7 Things You Can Do As An Alternative To Ghosting Someone
If you've ever been ghosted before, you know the power of silence. In the dating world, particularly the world of online dating, ghosting is an exit strategy people often refer to when they're not interested in continuing the fling. Because we're all separated by distance and screens, it can be easier to simply delete someone from your phone than it is to find the worlds to explain to them why you're not interested in moving things forward. But what's easiest isn't always what's the most humane, or right.
The first time I got ghosted, I was confused and hurt. I didn't understand why someone thought it was OK to just disappear without any warning. He stood me up and stopped returning my texts and blocked me on the dating app. I was incredulous. I thought something must have happened to him. I was worried about him at first. Why would any normal person just not show up for a planned date and have no excuse and be unreachable? Something terrible must have happened. My roommate, who's a seasoned online dater, quickly explained to me that he was fine, he just wasn't that into me. (Ouch.)
The outrage lasted for while. Until I started to date more and realize that when you're not into someone, it can be really difficult to find any polite combination of words to say so. The easier thing to do is nothing. And so despite my terrible first-hand experience as the victim of a ghosting, I ghosted somebody. I didn't want to cancel plans again, I didn't want to have to deal with their disappointment or rescheduling, I just wanted them to no longer exist in my life. And so I deleted them. And then the guilt set in.
All of those terrible feelings that I was left with when someone did this to me, were being transferred to him. He didn't understand why I went from being seemingly interested and on the same page, to being too detached to even call it off properly. But without having any helpful explanation for why my feelings no longer met theirs, I felt like I had no other option. But there are options, and these are a few more humane routes to take:
Send An Email
OK, I feel you, texting is so immediate. It can feel really personal knowing that the other person could respond right away. And you're not looking to have a conversation, you want to say your piece and close the door, so consider sending an email instead. Chances are, they won't respond right away, and they'll understand that this is your way of establishing distance.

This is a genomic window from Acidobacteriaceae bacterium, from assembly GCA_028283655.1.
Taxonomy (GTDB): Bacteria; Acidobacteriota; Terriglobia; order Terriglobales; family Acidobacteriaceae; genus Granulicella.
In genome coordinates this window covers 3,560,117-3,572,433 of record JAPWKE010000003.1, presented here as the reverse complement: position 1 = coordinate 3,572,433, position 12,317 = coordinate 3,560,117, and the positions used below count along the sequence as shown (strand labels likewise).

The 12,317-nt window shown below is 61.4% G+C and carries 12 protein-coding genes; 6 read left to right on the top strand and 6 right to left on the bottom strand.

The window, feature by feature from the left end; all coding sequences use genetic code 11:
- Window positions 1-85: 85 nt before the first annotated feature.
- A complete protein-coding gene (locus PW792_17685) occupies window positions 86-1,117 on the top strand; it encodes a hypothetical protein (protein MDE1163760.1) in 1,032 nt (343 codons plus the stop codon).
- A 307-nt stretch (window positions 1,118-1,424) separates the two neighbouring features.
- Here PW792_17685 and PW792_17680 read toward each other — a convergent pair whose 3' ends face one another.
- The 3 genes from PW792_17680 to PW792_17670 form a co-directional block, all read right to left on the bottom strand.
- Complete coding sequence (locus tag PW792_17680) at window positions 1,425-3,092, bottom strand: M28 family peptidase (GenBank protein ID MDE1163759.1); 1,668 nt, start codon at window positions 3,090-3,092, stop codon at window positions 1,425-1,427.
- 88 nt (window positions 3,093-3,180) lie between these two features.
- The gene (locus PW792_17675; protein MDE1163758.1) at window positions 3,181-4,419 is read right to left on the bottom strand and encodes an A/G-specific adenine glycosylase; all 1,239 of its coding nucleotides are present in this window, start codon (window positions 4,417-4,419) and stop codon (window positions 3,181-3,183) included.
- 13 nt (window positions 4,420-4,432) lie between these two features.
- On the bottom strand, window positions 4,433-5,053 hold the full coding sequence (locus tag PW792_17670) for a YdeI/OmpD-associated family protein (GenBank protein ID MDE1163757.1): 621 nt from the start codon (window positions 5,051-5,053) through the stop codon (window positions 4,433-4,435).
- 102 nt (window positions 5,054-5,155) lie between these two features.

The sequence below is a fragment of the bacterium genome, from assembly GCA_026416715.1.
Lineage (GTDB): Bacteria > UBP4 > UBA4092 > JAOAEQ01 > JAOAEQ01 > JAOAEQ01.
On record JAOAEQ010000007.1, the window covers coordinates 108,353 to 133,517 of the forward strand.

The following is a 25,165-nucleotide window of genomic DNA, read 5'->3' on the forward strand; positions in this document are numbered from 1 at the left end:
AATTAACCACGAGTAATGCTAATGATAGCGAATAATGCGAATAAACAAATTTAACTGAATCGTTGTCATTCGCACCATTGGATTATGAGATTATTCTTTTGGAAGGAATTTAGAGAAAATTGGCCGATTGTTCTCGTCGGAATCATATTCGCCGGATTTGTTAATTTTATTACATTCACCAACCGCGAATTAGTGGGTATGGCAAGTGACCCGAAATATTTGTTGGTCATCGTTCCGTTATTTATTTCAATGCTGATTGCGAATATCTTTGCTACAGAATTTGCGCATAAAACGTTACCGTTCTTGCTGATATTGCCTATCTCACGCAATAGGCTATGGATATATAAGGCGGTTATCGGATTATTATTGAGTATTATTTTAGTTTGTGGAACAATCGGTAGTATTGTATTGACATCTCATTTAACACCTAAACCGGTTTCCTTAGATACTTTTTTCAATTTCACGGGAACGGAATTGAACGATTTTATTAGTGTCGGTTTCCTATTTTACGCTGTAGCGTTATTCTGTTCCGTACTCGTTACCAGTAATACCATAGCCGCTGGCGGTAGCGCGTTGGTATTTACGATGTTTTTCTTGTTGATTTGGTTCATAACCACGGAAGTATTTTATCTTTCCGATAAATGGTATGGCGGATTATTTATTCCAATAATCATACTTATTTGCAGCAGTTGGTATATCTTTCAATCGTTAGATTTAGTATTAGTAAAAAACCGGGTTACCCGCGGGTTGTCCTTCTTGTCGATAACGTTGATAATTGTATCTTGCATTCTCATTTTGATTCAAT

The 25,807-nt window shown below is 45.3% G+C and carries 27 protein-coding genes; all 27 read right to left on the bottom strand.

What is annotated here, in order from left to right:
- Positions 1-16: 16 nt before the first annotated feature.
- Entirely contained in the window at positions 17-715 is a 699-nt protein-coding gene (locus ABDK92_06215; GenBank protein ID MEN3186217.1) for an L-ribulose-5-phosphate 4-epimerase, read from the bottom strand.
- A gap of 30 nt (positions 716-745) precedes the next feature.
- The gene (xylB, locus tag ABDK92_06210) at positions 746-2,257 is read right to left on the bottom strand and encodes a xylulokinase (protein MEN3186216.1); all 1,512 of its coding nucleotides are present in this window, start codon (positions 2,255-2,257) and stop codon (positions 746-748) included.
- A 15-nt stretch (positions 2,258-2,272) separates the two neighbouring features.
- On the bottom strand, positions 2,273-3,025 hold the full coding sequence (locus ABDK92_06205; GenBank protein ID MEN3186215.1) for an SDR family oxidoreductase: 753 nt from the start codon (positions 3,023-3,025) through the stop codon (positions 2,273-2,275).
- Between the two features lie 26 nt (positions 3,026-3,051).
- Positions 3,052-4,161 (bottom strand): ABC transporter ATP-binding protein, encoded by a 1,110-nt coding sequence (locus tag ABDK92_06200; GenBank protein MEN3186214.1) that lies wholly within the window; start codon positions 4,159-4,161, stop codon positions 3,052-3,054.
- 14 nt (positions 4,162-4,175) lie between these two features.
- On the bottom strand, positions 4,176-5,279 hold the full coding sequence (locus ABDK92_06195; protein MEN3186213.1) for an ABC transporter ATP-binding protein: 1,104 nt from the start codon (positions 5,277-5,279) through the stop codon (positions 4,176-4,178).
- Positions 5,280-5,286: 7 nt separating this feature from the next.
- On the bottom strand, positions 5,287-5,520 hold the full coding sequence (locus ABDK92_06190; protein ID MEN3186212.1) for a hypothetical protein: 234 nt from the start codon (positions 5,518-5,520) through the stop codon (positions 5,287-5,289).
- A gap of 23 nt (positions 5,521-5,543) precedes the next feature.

Send A Text And Block
Though your instinct might be to block someone right way, have a little heart and give an explanation first. It's totally your right to block someone if they're being inappropriate or harassing you, but if you've simply lost interest and don't have the nerve to say so because you don't want to have to deal with it, write out a text message that explains your reason for ceasing communication in the kindest and clearest way possible, and then you can do whatever you want.
Make An Excuse
White lies are permitted in the dating world. You don't have to hurt someone's feelings or make yourself uncomfortable by being overly honest when you're breaking it off with someone you haven't dated very long. You can tell them that you're overwhelmed with a personal issue, that you have to focus on work or aren't interested in dating right now. Those are fine excuses that allow them move on with some sense of clarity.
Tell The Truth
The truth can hurt, but it can also be empowering. Consider doing just that — just make sure you do so with compassion. Tell the person why you don't want to see them again. Tell them that you'd like to stop talking. Say it all, telling the truth isn't as hard as it looks and you'll probably feel better after.
Give It One More Try
I know this is the opposite of what you were planing on doing, but ask yourself why you don't like this person anymore. Did you really give them a chance? Is it possible that they're worth another date? Do you cut people out too easily? Consider this, and if you decide to go out with them again and realize that you're still not interested, tell them when you're face-to-face — the old fashioned way.
Deal With It
Getting angry or confused texts form someone can be stressful or upsetting. But such is life! Own up to your actions and take the heat for your decisions. Send that break up text, and then talk them through it until its dealt with. It won't go on forever.
Say You're Just Looking For Friendship
Pull the friend card. Let this person know that you're not interested in going on an other date, but if they want to be friends, you're down to hang. They'll probably get the picture and move on, but at the very least, they will feel like you care and they'll feel less rejected.
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